WEST ALLIS, Wis. -- It's a gritty one-mile oval with its share of rough edges, set in the middle of a modest neighborhood just west of downtown.
No, the Milwaukee Mile isn't the prettiest or most polished racetrack around. And it nearly slipped off the motorsports map for good last year, when financial problems left it without a viable promoter or a date on the NASCAR or IndyCar schedules.
But man, does the Mile have a history -- a fact that isn't lost on the IndyCar drivers who will lead the return of big-time racing to the track this weekend. Graham Rahal, son of Indy icon Bobby Rahal, said it "it just didn't seem right" for the series to miss Milwaukee last year.
"It's a place that I love coming to and I love racing at," Rahal said. "And I think that's a common theme. Not only for the drivers of this time, but if you talk to my dad or any of the guys that have been around here before, that everybody loved it."
The Mile hosted its first auto racing event in 1903, predating even the Indianapolis Motor Speedway. And Milwaukee once was directly linked to the Indianapolis 500, traditionally hosting a race the weekend right after Indy.
The Milwaukee area was a hotbed during Indy-style racing's popularity peak in the 1980s and early 1990s. But the track hit hard times in recent years, with attendance sagging and multiple promoters falling by the wayside with financial problems.
NASCAR hasn't returned; the Nationwide Series moved on to Road America, a road course about an hour north of Milwaukee, and will race there next weekend.
Now it remains to be seen how big a draw IndyCar will be with a race date that falls on Father's Day; the track's recent announcement of a wide-ranging two-for-one ticket deal is a win for fans, but also could be an indication that demand isn't surging.
"I'm glad to be back," said Tony Kanaan, who won at Milwaukee in 2006 and 2007. "Hopefully, people will come and watch the race so we can keep this race for much longer."
Fans should be in for a good show.
Drivers say the track surface is still in decent shape -- although pit lane is a different story -- and Milwaukee should be, as it always was, a great place to race.
Unlike high-speed, high-banked ovals, where car setup and pit strategy determine the winner as much as driver skill, Milwaukee is seen as a track where a driver can make the difference.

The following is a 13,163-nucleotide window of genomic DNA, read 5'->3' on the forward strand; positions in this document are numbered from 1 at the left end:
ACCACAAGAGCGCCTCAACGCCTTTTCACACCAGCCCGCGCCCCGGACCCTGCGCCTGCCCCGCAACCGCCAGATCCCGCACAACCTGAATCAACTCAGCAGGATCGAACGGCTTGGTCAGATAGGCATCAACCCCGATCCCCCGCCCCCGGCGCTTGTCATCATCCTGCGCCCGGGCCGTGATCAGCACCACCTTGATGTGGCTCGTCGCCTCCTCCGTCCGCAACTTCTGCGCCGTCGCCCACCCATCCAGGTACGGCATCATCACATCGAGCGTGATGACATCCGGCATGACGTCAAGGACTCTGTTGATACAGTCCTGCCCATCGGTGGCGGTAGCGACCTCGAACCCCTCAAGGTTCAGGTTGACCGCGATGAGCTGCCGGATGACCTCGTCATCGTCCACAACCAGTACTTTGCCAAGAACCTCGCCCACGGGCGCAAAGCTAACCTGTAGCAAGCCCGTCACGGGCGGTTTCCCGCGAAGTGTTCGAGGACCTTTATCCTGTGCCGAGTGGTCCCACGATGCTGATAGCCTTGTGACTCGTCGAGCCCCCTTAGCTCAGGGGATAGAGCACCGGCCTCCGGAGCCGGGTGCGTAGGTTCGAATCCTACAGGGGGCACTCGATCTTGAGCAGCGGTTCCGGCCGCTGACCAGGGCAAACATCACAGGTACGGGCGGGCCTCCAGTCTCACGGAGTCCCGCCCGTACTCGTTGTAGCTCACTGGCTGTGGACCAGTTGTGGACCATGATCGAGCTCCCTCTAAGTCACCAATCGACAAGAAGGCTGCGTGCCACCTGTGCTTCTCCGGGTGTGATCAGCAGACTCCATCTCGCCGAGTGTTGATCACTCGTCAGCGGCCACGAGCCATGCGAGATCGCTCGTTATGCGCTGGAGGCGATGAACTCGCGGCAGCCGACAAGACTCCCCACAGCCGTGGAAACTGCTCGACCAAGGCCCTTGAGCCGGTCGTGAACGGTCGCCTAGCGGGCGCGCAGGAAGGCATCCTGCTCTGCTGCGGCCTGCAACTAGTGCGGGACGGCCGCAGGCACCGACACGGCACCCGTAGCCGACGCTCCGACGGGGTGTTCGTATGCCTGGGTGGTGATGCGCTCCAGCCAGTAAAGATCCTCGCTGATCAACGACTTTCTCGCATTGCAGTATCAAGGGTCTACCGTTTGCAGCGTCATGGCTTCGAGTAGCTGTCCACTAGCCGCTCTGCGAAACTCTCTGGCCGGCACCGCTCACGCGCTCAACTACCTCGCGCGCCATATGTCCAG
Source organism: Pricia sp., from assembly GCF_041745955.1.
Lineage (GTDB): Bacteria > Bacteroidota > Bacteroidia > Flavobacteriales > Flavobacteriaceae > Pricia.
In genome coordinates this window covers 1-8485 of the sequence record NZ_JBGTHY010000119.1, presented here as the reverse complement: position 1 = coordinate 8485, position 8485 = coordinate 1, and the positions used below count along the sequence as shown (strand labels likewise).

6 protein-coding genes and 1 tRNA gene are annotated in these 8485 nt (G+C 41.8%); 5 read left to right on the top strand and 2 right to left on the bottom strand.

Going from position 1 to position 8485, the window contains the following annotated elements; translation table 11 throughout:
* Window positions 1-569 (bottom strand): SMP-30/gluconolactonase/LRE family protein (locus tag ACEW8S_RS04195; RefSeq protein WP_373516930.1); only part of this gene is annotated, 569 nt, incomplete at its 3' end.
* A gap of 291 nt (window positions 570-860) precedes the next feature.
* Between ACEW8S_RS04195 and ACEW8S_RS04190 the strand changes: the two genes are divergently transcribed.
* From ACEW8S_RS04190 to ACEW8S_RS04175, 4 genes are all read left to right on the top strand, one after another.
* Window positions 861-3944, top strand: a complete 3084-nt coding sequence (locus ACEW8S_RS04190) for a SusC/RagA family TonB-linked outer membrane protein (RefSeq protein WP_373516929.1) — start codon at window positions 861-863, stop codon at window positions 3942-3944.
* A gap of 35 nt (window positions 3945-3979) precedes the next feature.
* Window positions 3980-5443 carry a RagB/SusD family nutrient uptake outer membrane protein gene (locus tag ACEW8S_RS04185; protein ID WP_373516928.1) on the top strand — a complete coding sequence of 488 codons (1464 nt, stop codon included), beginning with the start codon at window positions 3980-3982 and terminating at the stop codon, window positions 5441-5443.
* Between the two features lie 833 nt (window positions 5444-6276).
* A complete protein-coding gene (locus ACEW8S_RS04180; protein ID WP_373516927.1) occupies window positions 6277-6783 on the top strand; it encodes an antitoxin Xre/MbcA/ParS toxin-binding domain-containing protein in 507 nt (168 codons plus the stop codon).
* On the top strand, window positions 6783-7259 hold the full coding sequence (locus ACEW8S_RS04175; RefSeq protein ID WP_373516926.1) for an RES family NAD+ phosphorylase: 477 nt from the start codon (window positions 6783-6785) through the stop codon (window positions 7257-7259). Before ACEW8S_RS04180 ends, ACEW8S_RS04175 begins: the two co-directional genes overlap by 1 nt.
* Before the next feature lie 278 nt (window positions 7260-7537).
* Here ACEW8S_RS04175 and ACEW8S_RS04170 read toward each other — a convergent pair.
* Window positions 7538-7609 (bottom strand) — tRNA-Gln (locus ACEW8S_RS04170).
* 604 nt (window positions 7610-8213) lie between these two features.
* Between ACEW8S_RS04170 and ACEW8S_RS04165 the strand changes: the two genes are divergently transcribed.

"There's always risk versus reward, but here more than anywhere you get rewarded for pushing that little extra bit," Rahal said. "You can push hard and find that extra little bit of speed and you can get something for it."
With so many cars on such a short track, even the leaders will constantly have to weave through slower traffic. And because there's more than one fast lane to run in, drivers can experiment with different lines around the track.
Now about that pit lane: It's rough, maybe the roughest in the series.
"Pit lane is really bad," said Ryan Briscoe, who won at Milwaukee in 2008. "It's deteriorated a lot. A lot of, you know, you'd almost call them potholes."
When it comes to picking pit stalls, Briscoe said his team is going out of its way to avoid one particularly big bump in the middle of pit road.
"You can't drive over it, because all four wheels will come off the ground," Briscoe said. "There are going to be some cars that are going to have some trouble coming in and out of their (pit) boxes, I think."
Apart from a rough pit road, though, Briscoe said the track is just fine.
"The track is in the same condition it used to be, pretty smooth," Briscoe said. "The track's in good shape, it's just sort of everything around it seems a little bit worn out."
That includes the surrounding facilities, but drivers find a certain kind of charm in the Mile's rough edges.
"When you drive in, you feel there is history here," Kanaan said. "It adds to it. It definitely adds to it in my opinion, for sure. I think if they had changed or remodeled the whole track and put up a nice tower here, it wouldn't be the same."
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